If you or a loved one has recently been diagnosed with dementia, you might be worried about how the disease and memory loss will affect quality of life.
Living with dementia will affect a person’s feelings, thoughts, and responses. Yet family members, caregivers, and health care professionals can help preserve their sense of identity and promote independence, creating an environment they can thrive in.
According to survey data and interviews from individuals living in the early stage of Alzheimer’s or with other dementias conducted by the Alzheimer’s Association, person-centered care techniques are key to supporting them in living life to the fullest. Championed by internationally recognized dementia practitioner, educator, and founder of the Positive Approach to Care, Teepa Snow, person-centered care is a positive approach to caring for those with dementia and memory loss that addresses each person’s unique experiences and needs.
“There is life after diagnosis, and I have learned to live life to the fullest,” said one individual living in the early stage of Alzheimer’s.
The person-centered approach is contrary to a “one-size-fits-all” approach or even the traditional “medical model” of health care. For example, in the traditional model, care is focused on medical diagnoses, disability, and deficits, using standardized assessments and treatments. Using a person-centered approach, the focus is on the individual and their abilities, preferences, values, and needs. A diagnosis of dementia is only one of the key pieces to the puzzle, not the only one.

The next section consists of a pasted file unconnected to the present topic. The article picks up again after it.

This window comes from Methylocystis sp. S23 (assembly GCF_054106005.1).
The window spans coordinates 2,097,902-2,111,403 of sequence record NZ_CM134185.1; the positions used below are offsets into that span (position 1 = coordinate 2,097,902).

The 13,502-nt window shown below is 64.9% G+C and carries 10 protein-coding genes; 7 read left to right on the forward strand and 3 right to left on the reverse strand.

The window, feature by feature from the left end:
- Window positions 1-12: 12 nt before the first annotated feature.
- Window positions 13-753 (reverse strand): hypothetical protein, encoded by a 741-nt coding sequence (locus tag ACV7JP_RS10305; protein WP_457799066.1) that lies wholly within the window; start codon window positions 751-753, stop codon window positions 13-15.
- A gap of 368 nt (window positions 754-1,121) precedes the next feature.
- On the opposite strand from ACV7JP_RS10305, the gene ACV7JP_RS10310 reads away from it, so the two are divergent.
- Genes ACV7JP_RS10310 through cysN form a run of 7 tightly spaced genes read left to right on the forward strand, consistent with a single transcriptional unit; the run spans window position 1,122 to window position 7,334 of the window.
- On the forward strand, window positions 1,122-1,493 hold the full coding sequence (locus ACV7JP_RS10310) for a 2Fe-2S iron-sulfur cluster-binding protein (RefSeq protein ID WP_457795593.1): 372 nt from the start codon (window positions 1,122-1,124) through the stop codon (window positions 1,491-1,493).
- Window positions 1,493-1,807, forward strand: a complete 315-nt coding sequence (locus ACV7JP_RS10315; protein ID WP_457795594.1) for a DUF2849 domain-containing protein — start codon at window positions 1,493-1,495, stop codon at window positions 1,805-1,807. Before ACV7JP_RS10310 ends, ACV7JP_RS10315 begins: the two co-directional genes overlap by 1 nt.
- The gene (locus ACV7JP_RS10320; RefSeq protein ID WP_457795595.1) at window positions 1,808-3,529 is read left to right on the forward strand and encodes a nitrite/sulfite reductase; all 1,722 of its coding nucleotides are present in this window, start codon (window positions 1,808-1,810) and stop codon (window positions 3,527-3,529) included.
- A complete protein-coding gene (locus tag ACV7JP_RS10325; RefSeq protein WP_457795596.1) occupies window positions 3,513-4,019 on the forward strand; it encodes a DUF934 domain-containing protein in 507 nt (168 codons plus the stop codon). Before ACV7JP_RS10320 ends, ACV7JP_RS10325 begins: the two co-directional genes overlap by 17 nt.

So what can you do to support a purposeful and meaningful life for someone with dementia? Here are five person-centered tips.
1. Maximize Independence
For those living in the early stage of dementia, the thought of losing your independence one day can be paralyzing, and from time to time, your loved one might feel overwhelmed by the sense of loss they are afraid of. As a loved one, it can be hard not knowing when and how much assistance to provide.
Although your goal is to be supportive, sympathy can drive you to want to do more than is actually needed. When driven by a person-centered approach, care and support are focused on what your loved one is capable of, not what they aren’t. Even though it might take them longer on different days to complete a task, allowing your loved one to complete tasks they can will leave their dignity intact and will give them a small sense of accomplishment.